Upgrade or new installation

Near the start of a linux installation, the installer usually asks whether this is to be an upgrade or a new installation.  Typically, “upgrade” implies updating the existing software to newer versions where available.  And “new installation” implies formatting the root file system and then starting over from scratch to install the latest release.

I have always chosen “new installation” at that step.  I prefer that, because it gives a cleaner system.  Some people prefer the upgrade path, so that they won’t have to redo as much local configuration.  Using a new installation, I also like to keep the reconfiguration as small as possible.  So here I shall outline how I handle that

User Configuration

The first thing to note, is that you can do a new installation, yet retain all of the ordinary user home directories.  This requires making “/home” a separate disk partition, or a separate logical volume within your logical volume group (if you use an LVM).  As long as I have made “/home” a separate partition, then when installing I can just use that same partition for “/home” without reformatting it.  That allows me to retain all user files.

Much of user configuration is in the hidden files in a user home directory.  So, as long as I retain “/home”, I will retain all of the user settings.  That leaves only the system wide configuration to be adjusted for my needs.  Most of that is in configuration files under “/etc”.  I typically don’t alter very many system wide files, so it won’t take me too long to update them.

System wide settings

To simplify the system configuration, I keep a log of the changes that I have made since installation.   In practice, I use the “rcs” command, and associated “ci”, “co” and “rcsdiff” to maintain the log.  However, all that is really needed, is keeping a copy of the originally distributed version of a file and a copy of the current version of the file.  The use of “rcs” just makes that a bit easier.

My log of system wide config changes is kept in the “/home” partition.  That way, it will be automatically available when I do a new install but preserve “/home”.  Since I use “rcs”, I simply create a directory “/home/RCS.etc”.  Then I symlink that to “/etc/RCS” so that I can use it as if the log were kept in “/etc/RCS”.  The first thing to do after a new install is to create that symlink

cd /etc
ln -s ../home/RCS.etc RCS

I use a relative path in that symlink, so that it is still available if I have booted from a repair disk, and mounted the installed system as, say, “/mnt”.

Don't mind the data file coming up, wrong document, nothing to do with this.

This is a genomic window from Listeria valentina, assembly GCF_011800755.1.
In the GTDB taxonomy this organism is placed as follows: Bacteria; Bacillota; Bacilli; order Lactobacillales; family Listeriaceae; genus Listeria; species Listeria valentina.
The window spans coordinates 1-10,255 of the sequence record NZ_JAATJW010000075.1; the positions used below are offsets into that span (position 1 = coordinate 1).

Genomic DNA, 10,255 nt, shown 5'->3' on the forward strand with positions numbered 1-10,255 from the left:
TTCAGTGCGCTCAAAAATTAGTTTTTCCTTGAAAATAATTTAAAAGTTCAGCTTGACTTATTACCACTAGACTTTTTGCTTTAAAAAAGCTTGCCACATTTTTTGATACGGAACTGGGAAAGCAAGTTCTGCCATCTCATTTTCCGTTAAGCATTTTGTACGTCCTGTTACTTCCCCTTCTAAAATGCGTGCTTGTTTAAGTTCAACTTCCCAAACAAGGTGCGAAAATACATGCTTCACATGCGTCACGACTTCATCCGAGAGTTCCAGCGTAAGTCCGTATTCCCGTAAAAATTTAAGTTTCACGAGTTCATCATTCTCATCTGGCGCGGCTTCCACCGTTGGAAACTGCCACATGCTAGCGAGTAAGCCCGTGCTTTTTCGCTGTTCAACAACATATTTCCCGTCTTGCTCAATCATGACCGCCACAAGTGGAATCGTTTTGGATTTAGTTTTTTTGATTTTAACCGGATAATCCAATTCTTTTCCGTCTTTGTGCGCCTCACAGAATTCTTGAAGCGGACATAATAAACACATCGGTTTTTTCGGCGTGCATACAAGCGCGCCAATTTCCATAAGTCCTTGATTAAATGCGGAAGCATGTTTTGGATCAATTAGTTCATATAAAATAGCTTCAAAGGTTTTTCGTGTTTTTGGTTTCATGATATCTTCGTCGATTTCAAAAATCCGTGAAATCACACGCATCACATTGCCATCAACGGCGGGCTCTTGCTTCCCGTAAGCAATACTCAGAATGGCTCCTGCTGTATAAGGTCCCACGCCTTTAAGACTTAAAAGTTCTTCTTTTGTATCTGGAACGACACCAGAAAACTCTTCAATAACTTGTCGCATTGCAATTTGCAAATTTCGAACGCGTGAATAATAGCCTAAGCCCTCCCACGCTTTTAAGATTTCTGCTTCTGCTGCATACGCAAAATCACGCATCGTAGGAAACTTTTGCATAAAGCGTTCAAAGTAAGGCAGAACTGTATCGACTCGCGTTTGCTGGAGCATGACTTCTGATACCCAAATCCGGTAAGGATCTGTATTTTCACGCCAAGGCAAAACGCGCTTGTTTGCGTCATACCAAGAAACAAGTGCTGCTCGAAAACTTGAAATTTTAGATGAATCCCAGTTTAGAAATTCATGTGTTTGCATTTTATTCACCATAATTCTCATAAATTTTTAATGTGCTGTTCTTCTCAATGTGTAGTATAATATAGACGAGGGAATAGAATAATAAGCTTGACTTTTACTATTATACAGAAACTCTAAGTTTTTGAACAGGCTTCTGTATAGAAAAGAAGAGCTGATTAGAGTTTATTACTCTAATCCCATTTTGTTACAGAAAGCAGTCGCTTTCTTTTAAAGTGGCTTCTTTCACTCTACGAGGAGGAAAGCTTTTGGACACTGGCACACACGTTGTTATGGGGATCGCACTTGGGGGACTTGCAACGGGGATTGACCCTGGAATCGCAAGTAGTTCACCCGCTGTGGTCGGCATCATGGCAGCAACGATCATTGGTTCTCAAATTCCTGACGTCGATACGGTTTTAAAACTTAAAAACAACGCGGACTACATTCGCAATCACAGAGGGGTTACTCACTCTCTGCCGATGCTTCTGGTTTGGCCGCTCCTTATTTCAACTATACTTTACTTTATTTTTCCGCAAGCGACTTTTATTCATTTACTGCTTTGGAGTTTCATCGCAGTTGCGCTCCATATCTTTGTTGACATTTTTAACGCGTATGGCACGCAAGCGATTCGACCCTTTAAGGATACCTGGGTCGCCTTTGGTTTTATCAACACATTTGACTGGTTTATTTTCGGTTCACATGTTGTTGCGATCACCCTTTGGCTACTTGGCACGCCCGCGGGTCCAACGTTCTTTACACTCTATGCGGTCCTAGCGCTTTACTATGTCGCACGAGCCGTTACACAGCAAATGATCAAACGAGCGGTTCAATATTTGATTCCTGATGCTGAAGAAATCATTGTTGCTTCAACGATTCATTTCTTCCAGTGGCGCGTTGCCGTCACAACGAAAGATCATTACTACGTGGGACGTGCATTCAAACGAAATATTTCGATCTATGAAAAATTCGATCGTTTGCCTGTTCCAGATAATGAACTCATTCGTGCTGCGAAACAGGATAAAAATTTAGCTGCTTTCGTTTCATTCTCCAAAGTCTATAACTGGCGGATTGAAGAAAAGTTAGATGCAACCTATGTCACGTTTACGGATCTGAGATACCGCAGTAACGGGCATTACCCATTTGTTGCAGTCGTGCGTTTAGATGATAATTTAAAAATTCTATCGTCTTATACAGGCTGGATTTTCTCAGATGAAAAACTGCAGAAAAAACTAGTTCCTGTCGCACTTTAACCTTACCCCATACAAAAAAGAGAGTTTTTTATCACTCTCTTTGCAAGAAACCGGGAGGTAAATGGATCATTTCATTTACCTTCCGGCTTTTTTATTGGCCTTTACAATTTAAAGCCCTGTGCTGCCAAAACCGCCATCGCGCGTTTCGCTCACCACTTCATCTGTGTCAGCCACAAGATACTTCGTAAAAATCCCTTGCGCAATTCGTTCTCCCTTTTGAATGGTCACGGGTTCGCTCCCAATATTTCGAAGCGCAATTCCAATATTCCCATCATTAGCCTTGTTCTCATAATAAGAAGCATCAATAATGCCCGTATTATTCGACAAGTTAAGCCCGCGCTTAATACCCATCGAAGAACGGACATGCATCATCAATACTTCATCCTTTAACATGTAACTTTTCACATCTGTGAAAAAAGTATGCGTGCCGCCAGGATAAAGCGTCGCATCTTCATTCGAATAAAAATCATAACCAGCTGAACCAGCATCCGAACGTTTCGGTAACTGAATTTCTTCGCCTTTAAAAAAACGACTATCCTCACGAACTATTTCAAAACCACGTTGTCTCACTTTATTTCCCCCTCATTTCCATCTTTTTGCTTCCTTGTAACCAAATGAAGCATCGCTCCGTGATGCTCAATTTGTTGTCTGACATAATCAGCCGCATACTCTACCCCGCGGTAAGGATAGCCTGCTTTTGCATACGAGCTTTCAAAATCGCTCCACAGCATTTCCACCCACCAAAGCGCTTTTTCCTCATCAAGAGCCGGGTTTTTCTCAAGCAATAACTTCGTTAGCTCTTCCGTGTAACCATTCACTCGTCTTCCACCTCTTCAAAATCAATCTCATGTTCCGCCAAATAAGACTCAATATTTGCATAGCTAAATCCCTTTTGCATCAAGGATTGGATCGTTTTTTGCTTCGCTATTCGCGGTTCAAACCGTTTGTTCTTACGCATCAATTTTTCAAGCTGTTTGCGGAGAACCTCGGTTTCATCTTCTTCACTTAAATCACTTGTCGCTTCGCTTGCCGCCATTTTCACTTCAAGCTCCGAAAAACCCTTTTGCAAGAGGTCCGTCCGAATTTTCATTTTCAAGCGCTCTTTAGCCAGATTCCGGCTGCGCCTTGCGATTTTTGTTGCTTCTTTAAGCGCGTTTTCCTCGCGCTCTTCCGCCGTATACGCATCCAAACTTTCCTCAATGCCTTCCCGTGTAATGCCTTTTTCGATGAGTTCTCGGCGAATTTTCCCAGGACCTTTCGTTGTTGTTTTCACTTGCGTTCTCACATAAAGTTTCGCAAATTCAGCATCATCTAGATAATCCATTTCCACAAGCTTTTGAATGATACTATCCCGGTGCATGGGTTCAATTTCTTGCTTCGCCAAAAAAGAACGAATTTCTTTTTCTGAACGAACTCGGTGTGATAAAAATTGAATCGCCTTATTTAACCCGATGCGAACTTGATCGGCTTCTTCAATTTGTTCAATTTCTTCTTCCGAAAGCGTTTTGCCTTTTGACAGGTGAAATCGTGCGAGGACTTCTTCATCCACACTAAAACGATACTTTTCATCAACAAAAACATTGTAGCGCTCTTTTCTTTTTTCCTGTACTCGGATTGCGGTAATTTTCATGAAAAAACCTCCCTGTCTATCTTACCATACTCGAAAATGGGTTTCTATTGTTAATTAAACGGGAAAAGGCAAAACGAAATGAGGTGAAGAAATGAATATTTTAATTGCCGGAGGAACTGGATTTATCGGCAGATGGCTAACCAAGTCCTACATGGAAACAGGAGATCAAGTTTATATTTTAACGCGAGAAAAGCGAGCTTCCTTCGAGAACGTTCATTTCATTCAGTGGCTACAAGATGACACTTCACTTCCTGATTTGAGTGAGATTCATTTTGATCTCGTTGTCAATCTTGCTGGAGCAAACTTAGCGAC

Just before installing a new system, I copy “/etc/group”, “/etc/passwd” and “/etc/shadow” to my log directory.  I will use that to merge existing users into the newly installed system.  I also use “tar” to save any installed files, such as scripts that I may have added in “/root/bin”

After the install, I use “su” to get to a root shell.  Next, I create the symlink to make my log of changes readily accessible.  Then I edit “/etc/group” to merge in any groups that I have created for my own use.  Next, I edit “/etc/passwd” to merge in additional users.  I browse my saved copy of the old passwd file to help me with that.  Then I edit “/etc/shadow” to add in the passwords for those merged in users.

Then I get to other files that I want to update.  I compare the newly installed file with what I had saved from the previous installation.  Then I compare with the modified version from the last installation.  From those comparisons (done using “diff” or “rcsdiff”), I work out what I need to change for the new install.

The main files that I change are “/etc/ssh/ssh_config”, “/etc/ssh/sshd_config”, “/etc/hosts”.  Depending on which of my systems, I might also update “/etc/hosts.allow” and “/etc/hosts.deny”.  And there may be one or two other files to update.  It usually doesn’t take long, and some of the updates can be postponed for a few days.

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About Neil Rickert

Retired mathematician and computer scientist who dabbles in cognitive science.

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